Tesco shop floor employee.
With the deadline for big companies to publish their employee pay statistics coming up at the beginning of April, many companies come under threat of legal action as huge gender pay gaps are revealed. Nicola Coaker reports
British multinational grocery story, Tesco is the latest company to be exposed of the findings which is estimated to cost them up to £4 billion. The law firm which will act upon the employees general rights says that up to 2,000 Tesco workers could benefit from the claim.
The pay gap comes from a pay difference between the men working in the distribution centre’s who are said to earn approximately £11 an hour and women who work on the shop floor earning only £9 an hour.
Law student, Lorenzo Agosto, explained the process of calculating the gender pay gap in big companies such as tesco, “The Equality Act 2010… means that companies should calculate their employee pay data through the mean and median of both their hourly pay and bonus pay. They should also calculate the proportion of both genders who receive a pay rise as well as the proportion who are on higher pay bands.”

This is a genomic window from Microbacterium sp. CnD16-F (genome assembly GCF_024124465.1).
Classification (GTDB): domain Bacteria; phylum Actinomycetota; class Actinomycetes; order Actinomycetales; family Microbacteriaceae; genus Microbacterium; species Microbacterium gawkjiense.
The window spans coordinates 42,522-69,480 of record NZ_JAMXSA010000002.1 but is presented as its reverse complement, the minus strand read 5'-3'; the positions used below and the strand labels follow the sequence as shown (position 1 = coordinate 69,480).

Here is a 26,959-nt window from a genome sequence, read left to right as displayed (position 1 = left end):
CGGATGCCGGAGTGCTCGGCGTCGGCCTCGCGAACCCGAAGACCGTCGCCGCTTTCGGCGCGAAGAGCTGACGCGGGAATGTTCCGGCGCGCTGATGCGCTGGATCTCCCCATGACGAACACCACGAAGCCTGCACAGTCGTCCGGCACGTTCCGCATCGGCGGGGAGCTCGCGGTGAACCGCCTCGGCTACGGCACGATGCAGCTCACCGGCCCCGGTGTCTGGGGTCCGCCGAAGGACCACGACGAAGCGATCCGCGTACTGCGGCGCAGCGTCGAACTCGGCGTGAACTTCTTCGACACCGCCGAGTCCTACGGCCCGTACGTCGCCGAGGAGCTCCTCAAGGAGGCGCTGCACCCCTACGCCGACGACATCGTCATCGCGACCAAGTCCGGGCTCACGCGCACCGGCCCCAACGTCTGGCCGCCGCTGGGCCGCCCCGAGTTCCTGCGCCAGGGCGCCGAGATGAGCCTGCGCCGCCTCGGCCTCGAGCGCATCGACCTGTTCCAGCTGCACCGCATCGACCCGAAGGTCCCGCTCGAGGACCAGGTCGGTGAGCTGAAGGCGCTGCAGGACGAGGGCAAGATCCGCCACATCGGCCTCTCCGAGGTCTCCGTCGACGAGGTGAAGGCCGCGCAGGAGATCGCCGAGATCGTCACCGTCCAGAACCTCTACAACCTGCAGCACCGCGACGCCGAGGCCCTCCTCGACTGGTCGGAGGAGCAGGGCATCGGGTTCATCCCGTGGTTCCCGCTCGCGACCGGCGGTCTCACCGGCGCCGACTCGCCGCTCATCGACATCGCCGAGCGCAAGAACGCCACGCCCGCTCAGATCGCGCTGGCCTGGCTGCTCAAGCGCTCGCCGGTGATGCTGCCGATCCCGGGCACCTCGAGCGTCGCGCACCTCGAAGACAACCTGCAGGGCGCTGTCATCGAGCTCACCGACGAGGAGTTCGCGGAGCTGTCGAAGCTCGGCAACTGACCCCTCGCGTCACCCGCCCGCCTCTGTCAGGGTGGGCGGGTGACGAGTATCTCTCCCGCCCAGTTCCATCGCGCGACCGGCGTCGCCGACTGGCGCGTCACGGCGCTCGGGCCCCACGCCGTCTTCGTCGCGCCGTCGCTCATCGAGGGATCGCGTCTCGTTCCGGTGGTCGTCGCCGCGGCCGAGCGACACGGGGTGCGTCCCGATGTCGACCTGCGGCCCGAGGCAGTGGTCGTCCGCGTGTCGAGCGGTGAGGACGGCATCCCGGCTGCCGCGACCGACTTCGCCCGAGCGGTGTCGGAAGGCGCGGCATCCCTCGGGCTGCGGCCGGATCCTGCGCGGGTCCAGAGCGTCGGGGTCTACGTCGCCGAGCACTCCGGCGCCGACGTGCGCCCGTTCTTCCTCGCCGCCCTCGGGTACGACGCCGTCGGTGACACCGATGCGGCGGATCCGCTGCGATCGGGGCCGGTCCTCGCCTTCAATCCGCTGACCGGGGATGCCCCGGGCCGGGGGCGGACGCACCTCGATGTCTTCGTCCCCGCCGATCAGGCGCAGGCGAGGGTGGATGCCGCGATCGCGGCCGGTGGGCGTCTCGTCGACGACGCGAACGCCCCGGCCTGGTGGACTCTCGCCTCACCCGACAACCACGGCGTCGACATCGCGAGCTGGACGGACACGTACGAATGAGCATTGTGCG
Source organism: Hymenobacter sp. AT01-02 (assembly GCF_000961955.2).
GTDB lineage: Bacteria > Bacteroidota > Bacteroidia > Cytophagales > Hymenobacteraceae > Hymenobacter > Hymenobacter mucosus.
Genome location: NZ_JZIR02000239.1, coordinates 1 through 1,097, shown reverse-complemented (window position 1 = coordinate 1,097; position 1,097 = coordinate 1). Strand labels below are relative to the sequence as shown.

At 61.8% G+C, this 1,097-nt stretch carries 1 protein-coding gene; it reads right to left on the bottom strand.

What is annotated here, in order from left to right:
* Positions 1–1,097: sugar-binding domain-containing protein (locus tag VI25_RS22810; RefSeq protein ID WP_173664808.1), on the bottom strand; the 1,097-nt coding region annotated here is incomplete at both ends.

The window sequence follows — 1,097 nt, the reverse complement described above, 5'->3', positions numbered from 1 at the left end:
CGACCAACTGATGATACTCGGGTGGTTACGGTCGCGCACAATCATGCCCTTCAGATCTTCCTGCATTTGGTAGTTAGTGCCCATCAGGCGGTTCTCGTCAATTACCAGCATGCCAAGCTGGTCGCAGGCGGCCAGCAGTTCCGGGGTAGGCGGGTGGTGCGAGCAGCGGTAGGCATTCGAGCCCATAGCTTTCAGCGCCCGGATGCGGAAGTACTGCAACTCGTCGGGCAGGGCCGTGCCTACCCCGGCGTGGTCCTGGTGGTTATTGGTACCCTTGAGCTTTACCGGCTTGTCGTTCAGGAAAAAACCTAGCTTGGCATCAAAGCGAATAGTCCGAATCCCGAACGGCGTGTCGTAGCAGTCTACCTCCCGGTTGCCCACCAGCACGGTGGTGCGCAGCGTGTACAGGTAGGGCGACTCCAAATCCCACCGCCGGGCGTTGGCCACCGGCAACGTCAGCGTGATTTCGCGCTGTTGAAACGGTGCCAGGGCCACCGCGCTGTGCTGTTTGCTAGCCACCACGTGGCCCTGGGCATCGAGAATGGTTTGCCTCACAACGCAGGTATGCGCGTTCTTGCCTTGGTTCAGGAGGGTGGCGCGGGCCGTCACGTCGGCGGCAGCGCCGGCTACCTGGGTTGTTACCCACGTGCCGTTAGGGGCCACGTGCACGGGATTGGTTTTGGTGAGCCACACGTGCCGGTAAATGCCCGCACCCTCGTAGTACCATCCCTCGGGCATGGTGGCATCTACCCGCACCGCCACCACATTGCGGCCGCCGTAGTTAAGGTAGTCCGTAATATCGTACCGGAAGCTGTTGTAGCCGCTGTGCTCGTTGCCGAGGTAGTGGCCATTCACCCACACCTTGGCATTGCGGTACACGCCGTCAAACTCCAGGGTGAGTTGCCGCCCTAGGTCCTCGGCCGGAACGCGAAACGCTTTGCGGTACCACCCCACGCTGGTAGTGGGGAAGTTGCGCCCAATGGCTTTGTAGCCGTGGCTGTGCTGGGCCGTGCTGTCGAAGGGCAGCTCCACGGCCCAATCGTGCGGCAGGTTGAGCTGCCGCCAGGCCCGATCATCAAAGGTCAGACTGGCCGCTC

Whilst a Tesco employee who wishes to remain anonymous said “To be honest, on the shop floor we all get the same pay… the people who work in the distribution centres get more than people on the shop floor but that’s understandable because they’re doing a lot of heavy lifting. I wouldn’t say that it affects me at all”.
Under the Equal Pay Act 1970, and more recently, the Equality Act 2010, it is unlawful to pay people unequally because they are a man or a woman. This applies to all employers, no matter how small. However, the new law means that only companies with over 250 employees are required to submit their figures before April.
The Fawcett Society, a group which campaigns for equality, says that parenting responsibilities can be a huge factor which affects the pay. As women are most commonly the gender who will care for young children or elderly relatives it results in women being the gender most likely to work part-time. This means that their jobs will often be lower paid and due to less hours in work each week, they will have fewer opportunities for progression.